Words of Light
2020 (artist residency projetct in the agricultural high school of La Saussaye in Chartres, France)
Words of Light (after W.H.F. Talbot’s notebook P, 3 drafts about nature and photography) is a project of three fragments created during a three-month residency on the theme of the relationship between Human, Nature, and Culture from October to December 2020, at the Agricultural High School of La Saussaye in Chartres, France.
Initially, the project began with the idea of making Japanese paper using the plants that grow around the school, but it gradually developed, and three different projects emerged. I think this is largely because the isolated environment provided a lot of time to rethink my previous art projects, and the quarantine provided the opportunity to think more than ever about what Time means for us. These three fragments are drafts of a project that is still ongoing in various forms and will eventually be collected into a chapter series exploring the relationship between nature and photography in the early history of photography.
At its origins, and as illustrated by the drawings of animals with black outlines in the Lascaux Caves, Man tried to possess a reality that could only be kept in the form of a substitute. The mimicry of reality, which began with simple outlines, was transformed into a mirror image closer to reality through the invention of various painting techniques. Then, with the introduction of photographic techniques in the early 19th century, mimicry was transformed into a form that could be fixed in less time than a painting and shared with a wider audience.
The pioneers of photographic technique, such as Nicéphore Niépce, Louis Daguerre and William Henry Fox Talbot, constantly mentioned the desire to permanently preserve natural phenomena as the reason for their immersion in photographic research and were aware of a close link between photography and nature. This may be explained by the alchemical nature of early photography, which used sunlight as the light source and chemical reactions to fix the image (shadow) by direct contact with the photosensitive material (photogram), leaving the phenomenon to “nature”. In addition to this, Talbot’s photographic research took place at a time when natural philosophy was gradually being replaced by disciplines and forms of investigation that marked the beginnings of modern science, and where our subjectivity, nature and science were inextricably linked. In this context, photography was the new visual evidence for the representation and study of natural phenomena. With the emergence of new disciplines, photography provided new methods of scientific observation and analysis, as well as the need to elucidate abstract principles. This is perhaps the reason why, while explaining scientifically the transformation of nature caused by the camera and chemicals, they took up a vision of natural philosophy, finding “fairy images”, “natural magic” and “words of light” in nature “made visible” by photography.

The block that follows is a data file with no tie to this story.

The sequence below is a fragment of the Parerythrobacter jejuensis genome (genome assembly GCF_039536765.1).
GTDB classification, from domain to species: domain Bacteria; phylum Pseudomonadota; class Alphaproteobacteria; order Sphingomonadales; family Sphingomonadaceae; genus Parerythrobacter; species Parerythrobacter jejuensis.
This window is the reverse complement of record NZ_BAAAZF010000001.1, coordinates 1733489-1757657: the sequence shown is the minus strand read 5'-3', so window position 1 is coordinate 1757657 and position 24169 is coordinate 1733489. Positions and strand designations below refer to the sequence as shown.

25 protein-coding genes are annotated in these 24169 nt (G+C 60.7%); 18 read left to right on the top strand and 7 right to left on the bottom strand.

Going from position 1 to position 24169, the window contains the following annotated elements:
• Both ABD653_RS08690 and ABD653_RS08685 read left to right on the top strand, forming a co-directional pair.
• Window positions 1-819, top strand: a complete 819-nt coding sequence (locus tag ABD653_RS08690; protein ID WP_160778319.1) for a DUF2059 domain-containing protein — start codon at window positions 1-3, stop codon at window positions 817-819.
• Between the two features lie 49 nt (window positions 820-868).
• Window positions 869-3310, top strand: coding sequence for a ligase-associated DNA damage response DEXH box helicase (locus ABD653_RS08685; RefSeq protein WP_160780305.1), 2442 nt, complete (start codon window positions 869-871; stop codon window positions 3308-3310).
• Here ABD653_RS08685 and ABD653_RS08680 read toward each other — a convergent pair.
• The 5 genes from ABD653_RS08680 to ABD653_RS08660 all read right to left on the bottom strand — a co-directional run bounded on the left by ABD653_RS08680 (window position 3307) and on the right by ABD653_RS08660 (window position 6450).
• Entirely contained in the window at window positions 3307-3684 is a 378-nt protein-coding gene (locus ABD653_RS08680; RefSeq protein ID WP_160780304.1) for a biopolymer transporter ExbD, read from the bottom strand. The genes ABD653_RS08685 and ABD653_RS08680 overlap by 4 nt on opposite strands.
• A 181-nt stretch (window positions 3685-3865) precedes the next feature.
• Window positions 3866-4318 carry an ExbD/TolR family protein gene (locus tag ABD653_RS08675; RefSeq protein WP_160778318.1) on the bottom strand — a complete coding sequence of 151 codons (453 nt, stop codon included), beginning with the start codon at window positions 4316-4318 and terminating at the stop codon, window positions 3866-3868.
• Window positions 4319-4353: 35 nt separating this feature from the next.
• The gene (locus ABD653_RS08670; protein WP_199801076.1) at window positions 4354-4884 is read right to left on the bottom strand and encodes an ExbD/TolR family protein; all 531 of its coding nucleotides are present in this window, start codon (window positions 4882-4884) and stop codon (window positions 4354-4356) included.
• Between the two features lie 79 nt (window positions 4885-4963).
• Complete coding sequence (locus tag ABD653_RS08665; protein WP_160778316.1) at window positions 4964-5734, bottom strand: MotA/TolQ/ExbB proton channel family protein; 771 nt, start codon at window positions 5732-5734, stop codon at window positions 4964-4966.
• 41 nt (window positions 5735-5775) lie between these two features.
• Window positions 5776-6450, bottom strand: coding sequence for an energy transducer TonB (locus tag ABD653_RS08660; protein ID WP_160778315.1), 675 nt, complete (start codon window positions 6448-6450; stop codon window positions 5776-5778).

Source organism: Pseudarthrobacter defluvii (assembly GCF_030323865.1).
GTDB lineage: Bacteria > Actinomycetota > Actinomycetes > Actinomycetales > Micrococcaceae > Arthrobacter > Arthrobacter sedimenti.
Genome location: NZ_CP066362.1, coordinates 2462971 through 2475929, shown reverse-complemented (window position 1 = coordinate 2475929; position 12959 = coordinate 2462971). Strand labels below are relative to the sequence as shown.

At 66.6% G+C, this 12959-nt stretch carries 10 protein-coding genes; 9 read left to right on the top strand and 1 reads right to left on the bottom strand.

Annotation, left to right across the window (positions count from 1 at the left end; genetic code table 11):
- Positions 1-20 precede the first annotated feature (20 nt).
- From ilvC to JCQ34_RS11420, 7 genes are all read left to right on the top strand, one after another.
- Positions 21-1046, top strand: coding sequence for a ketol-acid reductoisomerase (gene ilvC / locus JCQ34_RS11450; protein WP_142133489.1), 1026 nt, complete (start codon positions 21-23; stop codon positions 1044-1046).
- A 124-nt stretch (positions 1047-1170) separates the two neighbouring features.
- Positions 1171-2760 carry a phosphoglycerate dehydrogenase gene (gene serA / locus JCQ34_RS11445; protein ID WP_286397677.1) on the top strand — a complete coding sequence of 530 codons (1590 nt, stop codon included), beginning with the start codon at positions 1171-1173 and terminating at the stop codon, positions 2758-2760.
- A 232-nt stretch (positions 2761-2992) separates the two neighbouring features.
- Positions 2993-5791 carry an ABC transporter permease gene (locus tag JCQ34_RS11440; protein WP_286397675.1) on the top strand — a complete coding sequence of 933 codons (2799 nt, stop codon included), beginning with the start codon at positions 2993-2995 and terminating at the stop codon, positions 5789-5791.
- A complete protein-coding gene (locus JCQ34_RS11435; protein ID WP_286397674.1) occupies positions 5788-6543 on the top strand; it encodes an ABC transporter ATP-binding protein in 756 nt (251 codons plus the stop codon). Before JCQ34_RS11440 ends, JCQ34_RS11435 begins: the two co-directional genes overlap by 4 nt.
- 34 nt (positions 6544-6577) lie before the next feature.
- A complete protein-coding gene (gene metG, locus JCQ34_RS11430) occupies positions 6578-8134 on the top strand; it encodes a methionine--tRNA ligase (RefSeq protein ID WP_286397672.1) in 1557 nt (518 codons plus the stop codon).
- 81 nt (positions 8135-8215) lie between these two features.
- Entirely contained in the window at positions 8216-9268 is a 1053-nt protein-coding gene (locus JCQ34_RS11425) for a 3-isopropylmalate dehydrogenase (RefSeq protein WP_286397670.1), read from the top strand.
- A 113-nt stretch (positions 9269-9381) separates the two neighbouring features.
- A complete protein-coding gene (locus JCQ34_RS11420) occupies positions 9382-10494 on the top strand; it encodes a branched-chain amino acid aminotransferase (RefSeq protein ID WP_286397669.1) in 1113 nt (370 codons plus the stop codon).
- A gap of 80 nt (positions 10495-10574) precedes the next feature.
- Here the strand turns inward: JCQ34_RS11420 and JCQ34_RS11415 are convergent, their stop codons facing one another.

The invention of the photographic technique also implies the creation of the concept of photography.
Is Nature painted by photography or being induced to paint herself? Is she produced by or a producer of photography? In order to answer these philosophical questions, Niépce, Daguerre and Talbot wondered day and night about the names they would give to the techniques they had discovered, but in the end, no one was able to give a clear answer as to the role played by nature in their photographic art.
Today, when digital images have become the norm, their questions and techniques can be seen as a nostalgia of the past. However, I feel that by revisiting their questions and techniques in our time, we can begin to see some of the chimerical nature of photography. And rather than seeing photography as a means of influencing the emotions of the public, perhaps we need a perspective that categorizes photography in terms of culture and similarity, as well as the imaginations that accompany them?